French Canadian Pea Soup

For those not in the know, Canada is a bilingual country where our two official languages are French and English. Most of the Francophones live in the province of Quebec and some families can trace their roots to the first settlers in North America.

English and French Canadians are similar yet different. I won’t get into Canadian politics but French-Canadians are a unique bunch. Did you know that advertisers have to devise totally separate campaigns for Quebecers? They do have varying tastes: prefer Pepsi to Coke, a strange love of corn dogs, a sweet spot for rich snack cakes (Mae west) and they like to spread pork fat (Creton) on toast.

Beyond some of their quirky eating habits, the Quebecois also have a rich history of loving food and of having a wonderfully delicious local cuisine.

One of my favourite French-Canadian soups is the the Split Pea Soup. It’s a very simple dish but it requires one quality ingredient…a smoked ham hock.

At first, you wonder if this dish will amount to anything good but allow the simmering of the ham to extract all it’s flavour. This is one of my favourite soups for it’s ease in preparation, high taste factor and very comforting.

French-Canadian Pea Soup

1 smoked ham hock
one 16oz. package of yellow split peas

2 carrots, thinly sliced
1 medium onion, chopped

7 cups of water

1/2 tsp. ground allspice

1 tsp. ground pepper

1 bay leaf

salt to taste

  1. In a large pot, add the water, ham hock, split peas, allspice, onions, carrots, peppercorns and bay leaf.
  2. Bring to a boil then cover and reduce to a simmer. Cook on medium-low heat for approx. an hour.
  3. Remove the ham hock and bay leaf from the soup. Adjust seasoning of the soup with salt and pepper. Using your hand blender, puree the soup to the consistency of your choice (I left some peas in tact).
  4. Using a fork and knife, scrap the meat off the bone and flake the meat into bite sized pieces. Add your ham meat back into the soup, stir in and serve hot.

© 2008,
Peter Minakis

. All rights reserved.

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22 Comments for “French Canadian Pea Soup”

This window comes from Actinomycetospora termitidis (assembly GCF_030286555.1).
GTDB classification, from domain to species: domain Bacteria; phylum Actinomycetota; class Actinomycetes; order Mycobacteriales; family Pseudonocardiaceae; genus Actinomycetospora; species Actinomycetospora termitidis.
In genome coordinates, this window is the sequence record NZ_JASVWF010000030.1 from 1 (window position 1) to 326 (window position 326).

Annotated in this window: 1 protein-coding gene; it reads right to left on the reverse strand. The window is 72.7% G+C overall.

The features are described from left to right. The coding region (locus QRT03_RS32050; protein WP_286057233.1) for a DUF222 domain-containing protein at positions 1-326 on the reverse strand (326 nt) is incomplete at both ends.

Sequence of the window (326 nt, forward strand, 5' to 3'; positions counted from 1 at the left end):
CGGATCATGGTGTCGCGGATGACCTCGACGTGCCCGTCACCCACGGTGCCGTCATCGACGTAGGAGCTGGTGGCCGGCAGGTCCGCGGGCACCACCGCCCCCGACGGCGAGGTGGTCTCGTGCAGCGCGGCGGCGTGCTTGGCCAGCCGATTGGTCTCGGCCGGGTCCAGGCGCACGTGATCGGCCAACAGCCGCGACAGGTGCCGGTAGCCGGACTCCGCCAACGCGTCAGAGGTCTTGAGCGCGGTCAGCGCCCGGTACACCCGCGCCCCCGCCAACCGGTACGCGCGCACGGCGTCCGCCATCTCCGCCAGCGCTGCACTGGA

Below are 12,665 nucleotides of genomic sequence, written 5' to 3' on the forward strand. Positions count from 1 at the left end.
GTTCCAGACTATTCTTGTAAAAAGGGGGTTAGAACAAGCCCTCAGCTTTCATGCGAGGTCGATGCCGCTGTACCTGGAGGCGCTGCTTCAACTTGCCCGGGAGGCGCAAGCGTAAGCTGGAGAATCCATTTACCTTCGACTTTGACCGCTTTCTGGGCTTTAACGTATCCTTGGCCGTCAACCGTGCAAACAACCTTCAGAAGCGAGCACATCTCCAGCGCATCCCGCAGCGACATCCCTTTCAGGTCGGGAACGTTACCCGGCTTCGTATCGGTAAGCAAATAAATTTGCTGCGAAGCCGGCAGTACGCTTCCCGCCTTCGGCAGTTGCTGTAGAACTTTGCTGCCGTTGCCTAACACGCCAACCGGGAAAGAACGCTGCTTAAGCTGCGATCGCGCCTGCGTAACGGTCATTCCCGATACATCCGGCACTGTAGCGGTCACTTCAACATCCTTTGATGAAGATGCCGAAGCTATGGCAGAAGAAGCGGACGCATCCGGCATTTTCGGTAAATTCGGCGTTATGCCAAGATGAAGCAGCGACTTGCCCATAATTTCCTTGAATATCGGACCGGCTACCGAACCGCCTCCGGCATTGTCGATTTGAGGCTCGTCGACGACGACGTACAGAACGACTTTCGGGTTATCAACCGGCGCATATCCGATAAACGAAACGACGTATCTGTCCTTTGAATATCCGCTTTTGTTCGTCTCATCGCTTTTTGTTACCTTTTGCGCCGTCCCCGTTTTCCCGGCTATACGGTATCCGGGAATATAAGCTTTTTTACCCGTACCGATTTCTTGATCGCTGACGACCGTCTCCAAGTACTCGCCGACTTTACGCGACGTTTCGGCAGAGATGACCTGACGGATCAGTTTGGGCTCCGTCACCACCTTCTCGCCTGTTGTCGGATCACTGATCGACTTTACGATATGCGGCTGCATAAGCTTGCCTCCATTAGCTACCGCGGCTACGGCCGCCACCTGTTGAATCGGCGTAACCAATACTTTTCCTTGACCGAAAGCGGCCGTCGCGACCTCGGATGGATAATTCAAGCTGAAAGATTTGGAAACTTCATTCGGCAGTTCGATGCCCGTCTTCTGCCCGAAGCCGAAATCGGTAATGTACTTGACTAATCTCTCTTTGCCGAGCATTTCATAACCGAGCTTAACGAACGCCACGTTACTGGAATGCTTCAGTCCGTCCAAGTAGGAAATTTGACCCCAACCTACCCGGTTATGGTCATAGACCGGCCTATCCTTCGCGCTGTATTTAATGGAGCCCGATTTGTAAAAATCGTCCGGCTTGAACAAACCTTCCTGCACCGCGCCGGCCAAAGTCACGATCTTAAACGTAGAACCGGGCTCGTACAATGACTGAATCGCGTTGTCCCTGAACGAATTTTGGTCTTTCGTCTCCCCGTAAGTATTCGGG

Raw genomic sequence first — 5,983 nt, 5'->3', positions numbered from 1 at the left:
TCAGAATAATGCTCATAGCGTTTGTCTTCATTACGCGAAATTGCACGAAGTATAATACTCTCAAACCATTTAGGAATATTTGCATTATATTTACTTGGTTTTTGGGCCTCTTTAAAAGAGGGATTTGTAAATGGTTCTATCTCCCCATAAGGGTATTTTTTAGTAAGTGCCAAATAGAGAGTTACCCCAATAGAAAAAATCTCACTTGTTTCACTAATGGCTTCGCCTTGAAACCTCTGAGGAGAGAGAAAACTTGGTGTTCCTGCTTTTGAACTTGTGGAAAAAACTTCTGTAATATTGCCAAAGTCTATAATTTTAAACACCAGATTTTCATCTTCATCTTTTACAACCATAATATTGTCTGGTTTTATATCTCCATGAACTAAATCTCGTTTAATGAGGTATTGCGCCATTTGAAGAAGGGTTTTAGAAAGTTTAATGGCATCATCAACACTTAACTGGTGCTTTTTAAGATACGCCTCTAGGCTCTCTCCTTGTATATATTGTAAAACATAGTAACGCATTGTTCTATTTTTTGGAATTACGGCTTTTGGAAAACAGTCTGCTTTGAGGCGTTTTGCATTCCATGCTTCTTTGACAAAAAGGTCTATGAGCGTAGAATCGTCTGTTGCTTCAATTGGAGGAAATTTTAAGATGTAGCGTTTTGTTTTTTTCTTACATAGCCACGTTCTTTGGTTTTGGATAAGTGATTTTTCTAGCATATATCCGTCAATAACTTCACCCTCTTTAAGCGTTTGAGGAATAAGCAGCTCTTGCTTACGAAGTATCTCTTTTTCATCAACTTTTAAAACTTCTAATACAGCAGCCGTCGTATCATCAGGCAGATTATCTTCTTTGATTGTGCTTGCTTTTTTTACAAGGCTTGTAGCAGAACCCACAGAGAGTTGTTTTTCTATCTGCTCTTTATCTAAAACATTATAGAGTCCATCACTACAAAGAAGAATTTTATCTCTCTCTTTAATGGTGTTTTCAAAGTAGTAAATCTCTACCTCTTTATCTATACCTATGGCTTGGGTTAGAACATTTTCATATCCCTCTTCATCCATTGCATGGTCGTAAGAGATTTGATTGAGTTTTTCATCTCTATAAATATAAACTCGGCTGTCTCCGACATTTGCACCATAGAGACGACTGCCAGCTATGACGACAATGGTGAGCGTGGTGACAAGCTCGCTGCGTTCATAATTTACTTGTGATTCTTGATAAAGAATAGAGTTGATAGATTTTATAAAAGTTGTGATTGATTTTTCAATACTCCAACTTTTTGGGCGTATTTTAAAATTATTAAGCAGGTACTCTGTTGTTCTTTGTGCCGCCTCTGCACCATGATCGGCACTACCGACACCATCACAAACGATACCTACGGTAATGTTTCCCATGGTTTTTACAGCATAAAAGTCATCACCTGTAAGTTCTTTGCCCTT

Happy cook

says:

Soup looks delicious.
When i make peas soup i use bacon. When my MIL makes the peas soup she used pig trotters etc…..and i run a mile when she tells me to taste it :-)

katiez

says:

That loos soooo good! I haven’t had a good split pea soup since the last time my mother made it…and I still lived in the U.S. Can’t get the ham hock here, and a substitution just wouldn’t be the same. Maybe I’ll make one at my sister’s next month. BTW, not far from where I grew up the local summer festival was ‘Pea Soup Days’.

Christian

says:

I’m an avid reader of your blog and altough I’m an exiled french canadian, I love preparing soup aux pois for the family or for guests.

Even if it takes more time, I prefer to prepare the ham hock stock separately. If prepared ahead of time and chilled, a lot of the fat can easily be skimmed off the top of the stock. Also, working with ham hock halves (and thus exposing more of the bones to the stock) will allow you to extract more of the collagen (and hence more flavour) from the bones. When chilled, the stock should appear as a glob of gelatin if collagen has been well extracted (it will become liquid again once heated).

I usually use a huge stockpot and 6 ham hock halves to make a large amount of stock and then freeze it for the cold season. I’ve used this stock to make pea soup, “ragout de patte de cochon” or ham hock stew (another french canadian favorite) and even a black bean soup.

Aimée

says:

Three cheers for Quebec! :) We devour this soup in copious amounts in the spring during our ‘sugaring off’ season.
Looking good!

Bellini Valli

says:

We used to have this soup a great deal when we were kids..unfortunatley mom served it out of a can for ease of preparation…but even Habitant Pea Soup is better than no pea soup at all..

Gato Azul

says: